Thus, the Inter-American Court has repeatedly anticipated the differential procedural effect between a continuous offense and an instant offense. To the former, there is no ratione temporis limitation in the control organs’ competence. Here the Serrano Cruz Sisters case should be cited as a differential case in the jurisprudence of the Inter-American Court. In this case —two little girls who disappeared in 1982, in the context of the internal armed conflict in El Salvador— the State recognized the contentious jurisdiction of the Inter-American Court but limited it for events whose first act of execution is after 6 June 1995. This time-limit clause enabled the Inter-American Court to conclude its lack of competence to hear the merits of the girls’ disappearance (Series C No. 118, par. 79) but on the contrary, it heard the merits of alleged violations to the rights to judicial protection and a fair trial because the first act of such violations occurred after 6 June 1995 (Id., pars. 84-85). Similar clauses formulated by Chile, France, or Sri Lanka are still time-limiting the HRC’s competence. Spain did not make any similar limitation.
In the same way, on 10 May 2001, the European Court, in the interstate case Cyprus v. Turkey, addressing the enforced disappearances that occurred in the context of Turkey’s military operations in Cyprus, carried out between July and August 1974, characterized them as continuous violations because the whereabouts or victims’ fate of such disappearances remained unknown (par. 136). Subsequently, on 18 September 2019, the same court, in Varnava et al., based on the above factual context, rejected the ratione temporis objection filed by Turkey after recognizing the continuous nature of enforced disappearances. Furthermore, it also added that the reasonable attitude of the victims’ next-of-kin should be valued, both concerning domestic remedies and access to subsidiary international mechanisms (pars. 159, 161, 166, and 172). In other words, the continuous nature of the enforced disappearances and the petitioners’ attitude towards justice must be considered to admit an extemporary communication submission. As the European Court did in Karabardak and others and Baybora and others, only in the event of manifest inactivity from the victim’s next-of-kin is it possible to reject the cases based on a long time elapsed.
In this vein, the HRC decision is also a missed opportunity to recognize the effect of enforced disappearances on the victims. In its paragraph 7.7 the HRC holds them accountable for not having reported the facts before, stating: “The Committee considers that even communications alleging enforced disappearances should not be submitted with undue or unexplained delay by the authors, once they realize, or should realize, that no investigation has been initiated or that an investigation has fallen into inaction or has become ineffective, and when, in any of these eventualities, there is no realistic likelihood for an effective investigation into the fate of the victims, the possible perpetrators and the whereabouts of the mortal remains, given that the events occurred 85 years ago.” (Unofficial translation). This statement shows a clear disregard to the States obligations regarding enforced disappearances but also to the physiological effects on victims of a crime of this nature, who, in the particular case of Spain are still suffering the effects of the impunity pact embodied in the Amnesty Law and the higher courts restrictive case law.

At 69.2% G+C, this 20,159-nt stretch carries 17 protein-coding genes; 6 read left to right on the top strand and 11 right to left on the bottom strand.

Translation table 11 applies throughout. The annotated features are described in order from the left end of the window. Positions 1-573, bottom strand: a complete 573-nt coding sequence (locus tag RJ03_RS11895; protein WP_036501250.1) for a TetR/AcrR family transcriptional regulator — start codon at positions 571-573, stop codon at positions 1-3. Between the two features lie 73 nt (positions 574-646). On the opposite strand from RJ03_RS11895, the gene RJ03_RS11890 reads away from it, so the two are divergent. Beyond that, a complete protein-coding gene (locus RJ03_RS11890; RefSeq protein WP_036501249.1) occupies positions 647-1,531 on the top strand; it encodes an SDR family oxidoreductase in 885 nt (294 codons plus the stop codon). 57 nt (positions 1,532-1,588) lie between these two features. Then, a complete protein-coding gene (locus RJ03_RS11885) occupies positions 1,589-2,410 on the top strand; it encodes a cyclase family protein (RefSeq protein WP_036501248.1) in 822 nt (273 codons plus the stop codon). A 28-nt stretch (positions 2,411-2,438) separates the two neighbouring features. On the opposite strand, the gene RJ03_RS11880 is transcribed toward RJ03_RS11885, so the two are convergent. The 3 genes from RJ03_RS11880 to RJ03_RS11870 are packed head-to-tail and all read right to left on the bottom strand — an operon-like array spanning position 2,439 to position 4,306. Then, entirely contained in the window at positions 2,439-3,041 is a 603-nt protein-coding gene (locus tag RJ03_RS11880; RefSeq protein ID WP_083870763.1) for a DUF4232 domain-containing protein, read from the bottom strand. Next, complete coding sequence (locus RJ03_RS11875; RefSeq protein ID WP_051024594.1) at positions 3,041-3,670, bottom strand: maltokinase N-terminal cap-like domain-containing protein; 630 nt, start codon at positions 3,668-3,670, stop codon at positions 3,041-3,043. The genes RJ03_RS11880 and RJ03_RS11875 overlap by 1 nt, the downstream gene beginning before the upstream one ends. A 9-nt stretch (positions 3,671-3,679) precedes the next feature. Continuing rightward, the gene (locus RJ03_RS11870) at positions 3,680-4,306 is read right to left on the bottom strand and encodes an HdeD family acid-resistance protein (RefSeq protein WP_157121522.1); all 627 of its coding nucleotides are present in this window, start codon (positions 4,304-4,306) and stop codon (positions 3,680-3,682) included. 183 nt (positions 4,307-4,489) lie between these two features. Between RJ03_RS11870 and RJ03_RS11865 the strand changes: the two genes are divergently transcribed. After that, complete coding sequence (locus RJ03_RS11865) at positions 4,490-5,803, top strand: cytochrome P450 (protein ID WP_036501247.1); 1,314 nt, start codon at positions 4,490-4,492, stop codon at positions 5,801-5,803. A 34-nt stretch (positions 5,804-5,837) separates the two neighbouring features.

On a positive note, six members of the Committee spoke against the inadmissibility with respect to the relatives of the disappeared victims because they understand that the relatives do not have effective remedies in Spain to access justice and that, had it been admitted, the violation of their rights would have been recognized. Unlike the case against Russia mentioned above, in this occasion there were more dissents. This shows that the decision was controversial, and that the Committee’s position may be reevaluated in future cases.
In fact, in the recent case of the Roy Rivera Hidalgo v. Mexico the HRC calls on Mexico to investigate his disappearance, elaborating a profound explanation on the continuous nature of the consequences of enforced disappearances and the obligation to investigate, prosecute and punish those responsible and recognizing the obligation to repair the suffering of their relatives.
Instead of the discouraging effect that the case of the Alomar Jaume family might have had on the victims of the Spanish Civil War and the dictatorship, this decision will foster more petitioners from Spain to keep demanding before international bodies the recognition of the human rights violations that the State and Spanish courts have for far too long forbidden.